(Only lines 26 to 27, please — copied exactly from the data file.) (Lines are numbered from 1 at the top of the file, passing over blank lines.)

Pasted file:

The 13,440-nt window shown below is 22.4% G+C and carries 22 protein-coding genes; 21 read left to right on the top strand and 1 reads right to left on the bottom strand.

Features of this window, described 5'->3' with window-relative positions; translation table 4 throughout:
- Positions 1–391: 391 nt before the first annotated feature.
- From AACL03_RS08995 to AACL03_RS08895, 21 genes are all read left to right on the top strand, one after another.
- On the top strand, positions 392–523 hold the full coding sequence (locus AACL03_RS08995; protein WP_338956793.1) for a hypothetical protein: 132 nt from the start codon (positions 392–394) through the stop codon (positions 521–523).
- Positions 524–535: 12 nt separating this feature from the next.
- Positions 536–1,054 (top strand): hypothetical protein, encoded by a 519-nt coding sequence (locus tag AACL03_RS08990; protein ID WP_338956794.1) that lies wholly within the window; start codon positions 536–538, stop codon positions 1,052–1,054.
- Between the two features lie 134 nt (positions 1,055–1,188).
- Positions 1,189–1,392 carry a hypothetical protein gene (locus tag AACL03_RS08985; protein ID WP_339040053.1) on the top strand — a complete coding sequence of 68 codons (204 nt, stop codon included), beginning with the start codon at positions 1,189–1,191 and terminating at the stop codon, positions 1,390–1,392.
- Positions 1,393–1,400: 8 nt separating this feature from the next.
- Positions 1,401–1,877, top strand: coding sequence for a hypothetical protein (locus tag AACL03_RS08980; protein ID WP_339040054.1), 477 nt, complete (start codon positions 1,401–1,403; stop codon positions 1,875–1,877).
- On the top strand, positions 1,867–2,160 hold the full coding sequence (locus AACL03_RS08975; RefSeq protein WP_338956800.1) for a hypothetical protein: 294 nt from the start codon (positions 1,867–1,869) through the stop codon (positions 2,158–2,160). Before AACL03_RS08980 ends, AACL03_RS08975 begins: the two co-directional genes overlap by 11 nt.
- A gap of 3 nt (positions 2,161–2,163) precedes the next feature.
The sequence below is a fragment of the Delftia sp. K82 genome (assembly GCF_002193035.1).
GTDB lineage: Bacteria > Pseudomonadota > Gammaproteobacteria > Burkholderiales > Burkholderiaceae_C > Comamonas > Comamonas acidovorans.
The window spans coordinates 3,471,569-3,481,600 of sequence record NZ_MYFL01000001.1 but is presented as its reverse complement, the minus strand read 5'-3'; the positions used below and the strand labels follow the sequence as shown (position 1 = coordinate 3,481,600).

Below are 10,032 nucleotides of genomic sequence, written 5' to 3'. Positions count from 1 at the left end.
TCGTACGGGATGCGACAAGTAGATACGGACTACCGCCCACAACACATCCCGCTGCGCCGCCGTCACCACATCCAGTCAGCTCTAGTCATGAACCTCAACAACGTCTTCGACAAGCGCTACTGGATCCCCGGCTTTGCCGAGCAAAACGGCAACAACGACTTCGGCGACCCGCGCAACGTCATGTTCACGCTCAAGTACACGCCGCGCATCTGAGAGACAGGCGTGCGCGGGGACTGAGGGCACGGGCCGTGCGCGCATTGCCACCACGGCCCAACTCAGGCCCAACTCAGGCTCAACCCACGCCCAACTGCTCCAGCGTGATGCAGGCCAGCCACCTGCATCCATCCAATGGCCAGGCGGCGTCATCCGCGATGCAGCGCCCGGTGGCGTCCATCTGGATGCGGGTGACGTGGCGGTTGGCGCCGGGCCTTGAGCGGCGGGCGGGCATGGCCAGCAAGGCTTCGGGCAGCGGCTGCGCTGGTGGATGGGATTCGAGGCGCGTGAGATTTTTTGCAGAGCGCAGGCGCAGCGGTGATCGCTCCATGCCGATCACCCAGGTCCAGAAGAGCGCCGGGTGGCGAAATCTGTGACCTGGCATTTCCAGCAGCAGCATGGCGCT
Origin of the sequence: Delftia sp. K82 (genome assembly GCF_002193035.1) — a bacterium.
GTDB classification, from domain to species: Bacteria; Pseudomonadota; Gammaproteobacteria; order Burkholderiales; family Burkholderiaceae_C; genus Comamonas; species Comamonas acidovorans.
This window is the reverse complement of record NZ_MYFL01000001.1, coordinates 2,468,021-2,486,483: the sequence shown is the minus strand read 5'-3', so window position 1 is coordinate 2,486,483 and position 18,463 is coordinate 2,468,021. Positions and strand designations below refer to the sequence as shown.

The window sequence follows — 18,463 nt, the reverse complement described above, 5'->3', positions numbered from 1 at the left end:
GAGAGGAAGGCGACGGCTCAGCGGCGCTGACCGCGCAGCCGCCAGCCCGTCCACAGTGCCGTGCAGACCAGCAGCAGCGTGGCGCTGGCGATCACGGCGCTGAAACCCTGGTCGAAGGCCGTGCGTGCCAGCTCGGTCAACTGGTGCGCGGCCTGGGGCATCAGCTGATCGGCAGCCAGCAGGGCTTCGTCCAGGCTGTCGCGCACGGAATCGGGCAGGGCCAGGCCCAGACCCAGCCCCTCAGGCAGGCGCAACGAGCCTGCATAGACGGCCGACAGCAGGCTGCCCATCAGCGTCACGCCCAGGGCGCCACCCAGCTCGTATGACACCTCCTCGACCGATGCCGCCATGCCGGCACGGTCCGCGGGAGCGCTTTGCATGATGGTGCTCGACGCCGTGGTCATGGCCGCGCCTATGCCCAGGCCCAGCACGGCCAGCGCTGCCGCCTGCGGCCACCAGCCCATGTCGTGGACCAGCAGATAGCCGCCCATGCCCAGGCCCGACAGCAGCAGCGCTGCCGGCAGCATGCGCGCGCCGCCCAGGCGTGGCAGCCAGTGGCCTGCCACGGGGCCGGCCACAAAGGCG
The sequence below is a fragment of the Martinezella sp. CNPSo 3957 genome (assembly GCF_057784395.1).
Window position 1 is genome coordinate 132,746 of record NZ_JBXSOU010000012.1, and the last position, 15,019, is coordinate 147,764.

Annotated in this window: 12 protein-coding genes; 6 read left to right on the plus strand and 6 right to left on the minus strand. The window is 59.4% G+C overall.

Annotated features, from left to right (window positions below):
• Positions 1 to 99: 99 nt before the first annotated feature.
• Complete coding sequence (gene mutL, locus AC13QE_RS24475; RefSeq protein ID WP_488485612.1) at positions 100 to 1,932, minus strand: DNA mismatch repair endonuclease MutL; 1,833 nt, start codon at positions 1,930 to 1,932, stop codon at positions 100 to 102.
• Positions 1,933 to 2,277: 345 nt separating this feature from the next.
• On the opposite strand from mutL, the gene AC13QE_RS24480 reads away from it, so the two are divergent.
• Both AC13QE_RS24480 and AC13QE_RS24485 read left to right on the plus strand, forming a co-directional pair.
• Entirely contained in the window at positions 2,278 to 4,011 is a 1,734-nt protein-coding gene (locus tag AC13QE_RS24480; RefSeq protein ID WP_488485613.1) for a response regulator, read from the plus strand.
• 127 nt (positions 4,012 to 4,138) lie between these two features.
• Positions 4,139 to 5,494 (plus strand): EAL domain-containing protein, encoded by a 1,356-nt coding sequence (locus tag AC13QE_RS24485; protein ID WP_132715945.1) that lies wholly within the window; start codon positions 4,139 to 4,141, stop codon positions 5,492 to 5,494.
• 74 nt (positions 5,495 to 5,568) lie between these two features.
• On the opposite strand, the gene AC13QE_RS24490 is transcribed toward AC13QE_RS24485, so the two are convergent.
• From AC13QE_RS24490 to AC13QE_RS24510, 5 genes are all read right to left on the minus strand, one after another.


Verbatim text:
Annotated in this window: 12 protein-coding genes; 6 read left to right on the plus strand and 6 right to left on the minus strand. The window is 59.4% G+C overall.

Annotated features, from left to right (window positions below):